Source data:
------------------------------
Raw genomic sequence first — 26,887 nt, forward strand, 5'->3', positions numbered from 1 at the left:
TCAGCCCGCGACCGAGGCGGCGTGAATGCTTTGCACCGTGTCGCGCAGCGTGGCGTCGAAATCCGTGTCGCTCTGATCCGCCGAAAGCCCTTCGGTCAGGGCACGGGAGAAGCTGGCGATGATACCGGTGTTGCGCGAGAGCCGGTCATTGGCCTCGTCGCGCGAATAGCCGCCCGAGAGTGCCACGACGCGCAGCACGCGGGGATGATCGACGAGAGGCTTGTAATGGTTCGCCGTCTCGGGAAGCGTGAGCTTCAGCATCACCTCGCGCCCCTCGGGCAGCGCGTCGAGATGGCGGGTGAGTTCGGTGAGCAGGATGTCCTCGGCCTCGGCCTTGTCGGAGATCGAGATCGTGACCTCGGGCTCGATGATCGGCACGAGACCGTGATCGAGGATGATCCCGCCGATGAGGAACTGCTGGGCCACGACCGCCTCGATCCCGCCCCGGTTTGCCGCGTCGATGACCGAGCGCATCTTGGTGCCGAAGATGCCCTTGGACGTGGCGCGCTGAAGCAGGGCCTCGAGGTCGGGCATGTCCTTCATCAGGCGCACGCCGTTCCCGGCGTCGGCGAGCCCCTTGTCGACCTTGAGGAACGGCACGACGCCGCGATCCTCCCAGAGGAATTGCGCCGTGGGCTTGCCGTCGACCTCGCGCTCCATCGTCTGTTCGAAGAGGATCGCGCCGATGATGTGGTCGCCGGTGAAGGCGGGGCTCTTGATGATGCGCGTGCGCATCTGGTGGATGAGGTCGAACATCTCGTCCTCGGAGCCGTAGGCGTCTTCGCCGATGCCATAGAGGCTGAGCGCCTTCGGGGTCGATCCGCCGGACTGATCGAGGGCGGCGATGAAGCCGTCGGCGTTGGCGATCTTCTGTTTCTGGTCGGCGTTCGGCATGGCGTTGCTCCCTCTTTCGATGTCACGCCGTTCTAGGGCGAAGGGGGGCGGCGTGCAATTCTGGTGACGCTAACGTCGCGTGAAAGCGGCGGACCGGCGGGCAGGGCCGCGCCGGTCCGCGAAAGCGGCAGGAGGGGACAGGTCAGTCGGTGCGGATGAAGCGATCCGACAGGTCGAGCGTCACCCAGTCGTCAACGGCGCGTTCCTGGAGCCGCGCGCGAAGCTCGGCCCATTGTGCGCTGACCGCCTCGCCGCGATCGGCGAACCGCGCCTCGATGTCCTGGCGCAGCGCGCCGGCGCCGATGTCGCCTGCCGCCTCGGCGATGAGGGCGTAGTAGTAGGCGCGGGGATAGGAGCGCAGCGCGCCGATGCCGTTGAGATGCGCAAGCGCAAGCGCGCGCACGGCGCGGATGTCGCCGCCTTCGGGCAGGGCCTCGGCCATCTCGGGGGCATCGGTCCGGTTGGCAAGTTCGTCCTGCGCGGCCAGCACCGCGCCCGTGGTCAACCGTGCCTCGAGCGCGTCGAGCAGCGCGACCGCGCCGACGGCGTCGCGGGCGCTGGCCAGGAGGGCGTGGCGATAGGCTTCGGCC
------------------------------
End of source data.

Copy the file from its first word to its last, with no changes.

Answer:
Raw genomic sequence first — 26,887 nt, forward strand, 5'->3', positions numbered from 1 at the left:
TCAGCCCGCGACCGAGGCGGCGTGAATGCTTTGCACCGTGTCGCGCAGCGTGGCGTCGAAATCCGTGTCGCTCTGATCCGCCGAAAGCCCTTCGGTCAGGGCACGGGAGAAGCTGGCGATGATACCGGTGTTGCGCGAGAGCCGGTCATTGGCCTCGTCGCGCGAATAGCCGCCCGAGAGTGCCACGACGCGCAGCACGCGGGGATGATCGACGAGAGGCTTGTAATGGTTCGCCGTCTCGGGAAGCGTGAGCTTCAGCATCACCTCGCGCCCCTCGGGCAGCGCGTCGAGATGGCGGGTGAGTTCGGTGAGCAGGATGTCCTCGGCCTCGGCCTTGTCGGAGATCGAGATCGTGACCTCGGGCTCGATGATCGGCACGAGACCGTGATCGAGGATGATCCCGCCGATGAGGAACTGCTGGGCCACGACCGCCTCGATCCCGCCCCGGTTTGCCGCGTCGATGACCGAGCGCATCTTGGTGCCGAAGATGCCCTTGGACGTGGCGCGCTGAAGCAGGGCCTCGAGGTCGGGCATGTCCTTCATCAGGCGCACGCCGTTCCCGGCGTCGGCGAGCCCCTTGTCGACCTTGAGGAACGGCACGACGCCGCGATCCTCCCAGAGGAATTGCGCCGTGGGCTTGCCGTCGACCTCGCGCTCCATCGTCTGTTCGAAGAGGATCGCGCCGATGATGTGGTCGCCGGTGAAGGCGGGGCTCTTGATGATGCGCGTGCGCATCTGGTGGATGAGGTCGAACATCTCGTCCTCGGAGCCGTAGGCGTCTTCGCCGATGCCATAGAGGCTGAGCGCCTTCGGGGTCGATCCGCCGGACTGATCGAGGGCGGCGATGAAGCCGTCGGCGTTGGCGATCTTCTGTTTCTGGTCGGCGTTCGGCATGGCGTTGCTCCCTCTTTCGATGTCACGCCGTTCTAGGGCGAAGGGGGGCGGCGTGCAATTCTGGTGACGCTAACGTCGCGTGAAAGCGGCGGACCGGCGGGCAGGGCCGCGCCGGTCCGCGAAAGCGGCAGGAGGGGACAGGTCAGTCGGTGCGGATGAAGCGATCCGACAGGTCGAGCGTCACCCAGTCGTCAACGGCGCGTTCCTGGAGCCGCGCGCGAAGCTCGGCCCATTGTGCGCTGACCGCCTCGCCGCGATCGGCGAACCGCGCCTCGATGTCCTGGCGCAGCGCGCCGGCGCCGATGTCGCCTGCCGCCTCGGCGATGAGGGCGTAGTAGTAGGCGCGGGGATAGGAGCGCAGCGCGCCGATGCCGTTGAGATGCGCAAGCGCAAGCGCGCGCACGGCGCGGATGTCGCCGCCTTCGGGCAGGGCCTCGGCCATCTCGGGGGCATCGGTCCGGTTGGCAAGTTCGTCCTGCGCGGCCAGCACCGCGCCCGTGGTCAACCGTGCCTCGAGCGCGTCGAGCAGCGCGACCGCGCCGACGGCGTCGCGGGCGCTGGCCAGGAGGGCGTGGCGATAGGCTTCGGCC